The Washington real estate excise tax, otherwise known as REET is faced changes January 1, 2020. What are the changes and how will it affect you? If you are planning on buying, selling, or transferring real estate, these are questions you need to know the answers to. This is your guide to how REET is changing and everything you need to be aware of in 2020.
What is the Real Estate Excise Tax?
The real estate excise tax (REET) is simply a tax on real estate when it is sold or interests are transferred. The seller of the home or piece of property is typically the party responsible for paying REET. However, this is a mandatory tax that the buyer is obligated to if the seller doesn’t pay. REET must also be paid when 50% or more of controlling interests are transferred to a different party. In cases where interests of real estate are transferred, the person transferring their share is liable for the tax.
What Changes are Being Made to the Real Estate Excise Tax?
REET is facing monumental changes come the first of the year. The most important change to be aware of is the fee structure. There will no longer be a flat rate percentage for REET. Instead there will be a graduated tier that is as follows:
- Real estate sales of $500,000 and below will pay 1.60% in REET
- Real estate sales between $500,001 and $1,500,000 will pay 1.78% in REET
- Real estate sales between $1,500,001 and $3,000,000 will pay 3.25% in REET
- Real estate sales $3,000,001 and above will pay 3.5% in REET
It is important to mention that the municipality tax of 0.50% is included in the above rates.
Agricultural real estate and timberland are exempt from the new tiered structure. Real estate sales on these two types of properties will continue to remain at 1.28% for REET.
Controlling Interest Transfer Changes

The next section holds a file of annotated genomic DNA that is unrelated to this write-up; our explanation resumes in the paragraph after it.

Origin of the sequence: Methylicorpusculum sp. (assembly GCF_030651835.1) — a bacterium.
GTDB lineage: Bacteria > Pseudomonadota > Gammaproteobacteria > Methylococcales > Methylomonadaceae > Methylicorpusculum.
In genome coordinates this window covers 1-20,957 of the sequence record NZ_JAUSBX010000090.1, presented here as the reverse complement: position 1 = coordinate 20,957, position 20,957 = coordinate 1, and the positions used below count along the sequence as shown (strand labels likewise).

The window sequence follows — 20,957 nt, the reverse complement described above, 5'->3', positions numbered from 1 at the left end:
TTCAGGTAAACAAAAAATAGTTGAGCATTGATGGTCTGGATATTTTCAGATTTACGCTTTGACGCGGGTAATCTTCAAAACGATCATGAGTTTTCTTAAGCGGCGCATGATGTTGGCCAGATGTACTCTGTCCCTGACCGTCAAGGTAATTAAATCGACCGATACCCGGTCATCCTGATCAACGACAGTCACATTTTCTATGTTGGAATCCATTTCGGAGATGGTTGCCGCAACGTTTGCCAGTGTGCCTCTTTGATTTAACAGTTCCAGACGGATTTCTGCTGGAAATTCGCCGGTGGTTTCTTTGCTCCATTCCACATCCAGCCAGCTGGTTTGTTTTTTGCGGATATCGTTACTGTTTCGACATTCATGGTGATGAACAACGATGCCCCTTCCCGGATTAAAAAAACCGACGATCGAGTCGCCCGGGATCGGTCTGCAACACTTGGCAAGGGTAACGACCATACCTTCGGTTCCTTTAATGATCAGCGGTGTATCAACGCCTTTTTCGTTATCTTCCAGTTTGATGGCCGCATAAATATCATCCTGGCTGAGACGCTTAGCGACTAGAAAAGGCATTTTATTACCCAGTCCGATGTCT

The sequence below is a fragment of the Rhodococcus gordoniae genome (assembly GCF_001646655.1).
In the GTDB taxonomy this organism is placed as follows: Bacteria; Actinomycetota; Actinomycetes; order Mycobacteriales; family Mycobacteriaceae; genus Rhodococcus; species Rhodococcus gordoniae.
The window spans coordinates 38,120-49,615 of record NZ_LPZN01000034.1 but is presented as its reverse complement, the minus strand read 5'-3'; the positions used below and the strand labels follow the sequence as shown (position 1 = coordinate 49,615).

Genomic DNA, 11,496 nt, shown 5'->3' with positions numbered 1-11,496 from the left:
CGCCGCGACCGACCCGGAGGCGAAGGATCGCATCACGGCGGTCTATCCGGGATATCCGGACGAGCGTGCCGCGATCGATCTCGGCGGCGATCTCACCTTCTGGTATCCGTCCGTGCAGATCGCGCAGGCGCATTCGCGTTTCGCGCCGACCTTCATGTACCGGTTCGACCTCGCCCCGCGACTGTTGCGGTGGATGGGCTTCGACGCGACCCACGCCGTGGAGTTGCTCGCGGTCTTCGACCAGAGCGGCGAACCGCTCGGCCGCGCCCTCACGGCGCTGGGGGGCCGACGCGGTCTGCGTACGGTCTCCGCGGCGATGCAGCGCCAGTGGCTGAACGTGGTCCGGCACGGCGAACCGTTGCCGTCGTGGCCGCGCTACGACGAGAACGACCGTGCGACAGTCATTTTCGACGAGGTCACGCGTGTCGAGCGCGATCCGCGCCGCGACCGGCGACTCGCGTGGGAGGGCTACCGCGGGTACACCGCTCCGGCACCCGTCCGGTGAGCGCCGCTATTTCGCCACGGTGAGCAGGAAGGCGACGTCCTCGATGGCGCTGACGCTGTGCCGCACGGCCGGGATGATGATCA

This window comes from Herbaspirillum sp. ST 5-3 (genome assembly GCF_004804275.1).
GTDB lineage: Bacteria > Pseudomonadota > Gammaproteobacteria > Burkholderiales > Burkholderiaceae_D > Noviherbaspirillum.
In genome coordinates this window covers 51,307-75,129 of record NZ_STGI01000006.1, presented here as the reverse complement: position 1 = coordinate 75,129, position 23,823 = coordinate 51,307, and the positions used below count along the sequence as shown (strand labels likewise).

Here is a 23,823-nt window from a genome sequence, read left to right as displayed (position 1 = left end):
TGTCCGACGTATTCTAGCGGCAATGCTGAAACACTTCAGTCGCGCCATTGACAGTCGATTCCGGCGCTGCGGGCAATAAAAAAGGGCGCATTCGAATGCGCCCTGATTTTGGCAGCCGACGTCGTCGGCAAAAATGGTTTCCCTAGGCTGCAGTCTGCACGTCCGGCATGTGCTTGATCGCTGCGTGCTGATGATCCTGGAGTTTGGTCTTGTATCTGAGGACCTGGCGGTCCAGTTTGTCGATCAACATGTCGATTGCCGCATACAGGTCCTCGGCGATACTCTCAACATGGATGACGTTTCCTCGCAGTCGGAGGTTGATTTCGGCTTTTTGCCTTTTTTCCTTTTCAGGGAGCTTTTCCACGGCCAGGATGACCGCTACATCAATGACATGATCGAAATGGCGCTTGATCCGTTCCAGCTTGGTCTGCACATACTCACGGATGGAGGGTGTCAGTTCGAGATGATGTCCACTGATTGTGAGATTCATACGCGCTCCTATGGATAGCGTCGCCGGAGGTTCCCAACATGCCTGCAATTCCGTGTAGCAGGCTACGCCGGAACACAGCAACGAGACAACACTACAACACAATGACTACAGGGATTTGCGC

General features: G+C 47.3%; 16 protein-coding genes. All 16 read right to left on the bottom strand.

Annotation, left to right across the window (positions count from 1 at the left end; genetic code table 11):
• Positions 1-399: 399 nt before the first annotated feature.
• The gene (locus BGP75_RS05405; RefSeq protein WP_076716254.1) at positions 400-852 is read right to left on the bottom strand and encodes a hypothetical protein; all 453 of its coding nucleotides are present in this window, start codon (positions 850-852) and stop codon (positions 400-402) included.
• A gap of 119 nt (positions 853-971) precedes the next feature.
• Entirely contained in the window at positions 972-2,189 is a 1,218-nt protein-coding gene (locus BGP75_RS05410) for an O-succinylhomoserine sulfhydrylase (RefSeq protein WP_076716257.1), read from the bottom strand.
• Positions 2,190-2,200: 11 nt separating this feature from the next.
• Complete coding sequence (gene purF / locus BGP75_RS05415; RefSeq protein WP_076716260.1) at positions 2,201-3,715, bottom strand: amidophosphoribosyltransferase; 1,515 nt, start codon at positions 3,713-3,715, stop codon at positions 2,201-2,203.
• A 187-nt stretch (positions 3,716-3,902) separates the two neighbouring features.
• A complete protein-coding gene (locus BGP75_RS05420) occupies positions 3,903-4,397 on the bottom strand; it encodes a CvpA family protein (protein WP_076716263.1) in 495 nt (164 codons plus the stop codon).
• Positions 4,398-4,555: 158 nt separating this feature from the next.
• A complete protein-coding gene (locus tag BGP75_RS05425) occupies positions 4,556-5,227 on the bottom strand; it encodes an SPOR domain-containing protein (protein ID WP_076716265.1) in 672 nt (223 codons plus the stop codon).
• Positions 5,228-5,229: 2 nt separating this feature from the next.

The transfer period will be extended from 12 months to 36 months. The second change is that any transfers of 16% or more will have to be reported during the annual corporate renewal cycle.
How Will REET Changes Affect You?
The changes will have significant impacts on both the sale of real estate and the transfer of controlling interests. Concerning the sale of real estate, valuable properties will see a significant tax hike. Even though the seller is responsible for paying REET, buyers need to beware of purchasing properties with a hidden tax lien for failure to pay REET. As the owner, you may very well be responsible for the unpaid tax.
In order for REET to apply to a controlling interest transfer, 50% or more of the interests must be transferred. However, REET doesn’t apply to just the percentage of interests transferred. It actually applies to 100% of the property’s value.
The Bottom Line on the New REET Changes
How much REET affects the sale of real estate will in most cases depend on the value of the property. Sellers of more valuable properties will feel the changes more than sellers in the first two tiers. Controlling interest transfers are in the same boat as property sellers, meanwhile, agricultural and timberland properties will not feel the effects at all.
If you are buying, selling, and transferring real estate it is important to stay in the know on all changes concerning the real estate transactions. Send me a message to help navigate the changes in the market and get you the most from your next real estate transaction.
This post originally appeared on the RainerTitle.com Blog.